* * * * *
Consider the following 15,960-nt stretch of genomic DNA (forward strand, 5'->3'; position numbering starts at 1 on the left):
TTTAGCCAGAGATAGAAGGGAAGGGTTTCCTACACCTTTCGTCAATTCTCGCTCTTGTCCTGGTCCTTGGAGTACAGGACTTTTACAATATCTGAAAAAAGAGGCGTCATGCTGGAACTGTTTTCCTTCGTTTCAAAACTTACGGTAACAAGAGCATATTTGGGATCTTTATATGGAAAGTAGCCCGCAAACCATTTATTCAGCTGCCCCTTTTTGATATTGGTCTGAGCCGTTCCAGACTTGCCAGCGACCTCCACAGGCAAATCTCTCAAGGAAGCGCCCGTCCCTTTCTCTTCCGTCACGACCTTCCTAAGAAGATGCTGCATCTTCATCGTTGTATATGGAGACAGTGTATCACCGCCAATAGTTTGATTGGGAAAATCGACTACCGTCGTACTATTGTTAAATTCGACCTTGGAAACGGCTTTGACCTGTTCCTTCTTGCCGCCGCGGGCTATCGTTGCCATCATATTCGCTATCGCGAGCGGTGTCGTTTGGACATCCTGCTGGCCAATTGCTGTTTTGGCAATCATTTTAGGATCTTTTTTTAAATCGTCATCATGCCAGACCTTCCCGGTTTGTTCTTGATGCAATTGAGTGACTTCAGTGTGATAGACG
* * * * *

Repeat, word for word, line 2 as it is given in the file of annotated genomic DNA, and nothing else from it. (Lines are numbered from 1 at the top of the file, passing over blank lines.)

TTTAGCCAGAGATAGAAGGGAAGGGTTTCCTACACCTTTCGTCAATTCTCGCTCTTGTCCTGGTCCTTGGAGTACAGGACTTTTACAATATCTGAAAAAAGAGGCGTCATGCTGGAACTGTTTTCCTTCGTTTCAAAACTTACGGTAACAAGAGCATATTTGGGATCTTTATATGGAAAGTAGCCCGCAAACCATTTATTCAGCTGCCCCTTTTTGATATTGGTCTGAGCCGTTCCAGACTTGCCAGCGACCTCCACAGGCAAATCTCTCAAGGAAGCGCCCGTCCCTTTCTCTTCCGTCACGACCTTCCTAAGAAGATGCTGCATCTTCATCGTTGTATATGGAGACAGTGTATCACCGCCAATAGTTTGATTGGGAAAATCGACTACCGTCGTACTATTGTTAAATTCGACCTTGGAAACGGCTTTGACCTGTTCCTTCTTGCCGCCGCGGGCTATCGTTGCCATCATATTCGCTATCGCGAGCGGTGTCGTTTGGACATCCTGCTGGCCAATTGCTGTTTTGGCAATCATTTTAGGATCTTTTTTTAAATCGTCATCATGCCAGACCTTCCCGGTTTGTTCTTGATGCAATTGAGTGACTTCAGTGTGATAGACG